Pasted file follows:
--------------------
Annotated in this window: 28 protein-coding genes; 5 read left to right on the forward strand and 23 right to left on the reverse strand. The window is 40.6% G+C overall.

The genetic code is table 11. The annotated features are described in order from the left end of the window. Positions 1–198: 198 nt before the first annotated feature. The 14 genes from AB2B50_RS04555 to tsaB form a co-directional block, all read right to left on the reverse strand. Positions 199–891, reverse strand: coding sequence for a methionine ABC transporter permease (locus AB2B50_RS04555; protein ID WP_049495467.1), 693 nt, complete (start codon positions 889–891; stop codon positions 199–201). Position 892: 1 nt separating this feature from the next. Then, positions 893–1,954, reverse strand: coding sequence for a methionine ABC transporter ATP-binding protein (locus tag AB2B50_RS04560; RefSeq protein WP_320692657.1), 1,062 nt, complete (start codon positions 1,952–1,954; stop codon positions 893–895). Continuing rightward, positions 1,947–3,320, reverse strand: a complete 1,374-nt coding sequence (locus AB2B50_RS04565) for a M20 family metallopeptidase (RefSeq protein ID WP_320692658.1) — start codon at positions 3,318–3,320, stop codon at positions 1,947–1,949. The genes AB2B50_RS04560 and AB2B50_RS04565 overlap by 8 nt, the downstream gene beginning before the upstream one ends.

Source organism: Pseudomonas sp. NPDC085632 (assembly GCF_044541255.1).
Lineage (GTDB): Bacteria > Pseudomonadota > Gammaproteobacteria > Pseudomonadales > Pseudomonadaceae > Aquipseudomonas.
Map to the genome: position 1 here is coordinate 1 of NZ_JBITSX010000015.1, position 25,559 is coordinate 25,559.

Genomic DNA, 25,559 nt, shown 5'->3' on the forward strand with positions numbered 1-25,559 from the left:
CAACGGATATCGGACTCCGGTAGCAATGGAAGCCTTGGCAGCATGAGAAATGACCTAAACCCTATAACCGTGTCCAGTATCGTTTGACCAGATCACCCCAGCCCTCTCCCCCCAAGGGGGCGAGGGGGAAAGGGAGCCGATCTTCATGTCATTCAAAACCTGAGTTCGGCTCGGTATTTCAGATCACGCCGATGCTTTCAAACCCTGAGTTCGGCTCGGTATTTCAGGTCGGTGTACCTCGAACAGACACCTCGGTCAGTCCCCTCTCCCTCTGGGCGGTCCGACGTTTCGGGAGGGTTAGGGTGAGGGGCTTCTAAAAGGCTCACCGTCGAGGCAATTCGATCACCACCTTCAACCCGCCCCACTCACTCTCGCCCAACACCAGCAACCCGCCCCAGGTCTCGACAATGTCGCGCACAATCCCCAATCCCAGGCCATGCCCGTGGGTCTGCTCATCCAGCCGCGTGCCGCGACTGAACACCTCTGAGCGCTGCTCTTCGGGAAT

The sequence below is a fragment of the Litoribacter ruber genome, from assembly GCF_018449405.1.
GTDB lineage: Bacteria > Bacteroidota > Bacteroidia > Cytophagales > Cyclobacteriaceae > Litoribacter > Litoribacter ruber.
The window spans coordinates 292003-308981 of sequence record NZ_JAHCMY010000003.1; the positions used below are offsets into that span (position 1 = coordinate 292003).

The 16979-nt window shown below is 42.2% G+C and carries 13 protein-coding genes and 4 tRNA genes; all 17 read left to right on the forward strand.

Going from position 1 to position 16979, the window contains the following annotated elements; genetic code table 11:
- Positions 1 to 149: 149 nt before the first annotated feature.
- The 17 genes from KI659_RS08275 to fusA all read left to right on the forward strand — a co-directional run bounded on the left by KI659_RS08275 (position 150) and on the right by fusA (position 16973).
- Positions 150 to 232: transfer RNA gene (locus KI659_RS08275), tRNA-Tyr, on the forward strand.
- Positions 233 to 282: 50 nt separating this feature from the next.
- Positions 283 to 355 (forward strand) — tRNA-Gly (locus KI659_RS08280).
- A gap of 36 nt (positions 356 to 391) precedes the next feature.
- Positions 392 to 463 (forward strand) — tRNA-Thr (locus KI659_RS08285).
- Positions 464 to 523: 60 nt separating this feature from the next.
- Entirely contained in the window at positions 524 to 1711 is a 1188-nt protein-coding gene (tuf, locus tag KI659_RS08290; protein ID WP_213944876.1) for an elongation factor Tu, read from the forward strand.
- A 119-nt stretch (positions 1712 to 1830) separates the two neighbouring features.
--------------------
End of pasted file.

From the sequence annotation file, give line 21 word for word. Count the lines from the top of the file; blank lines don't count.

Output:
- Entirely contained in the window at positions 524 to 1711 is a 1188-nt protein-coding gene (tuf, locus tag KI659_RS08290; protein ID WP_213944876.1) for an elongation factor Tu, read from the forward strand.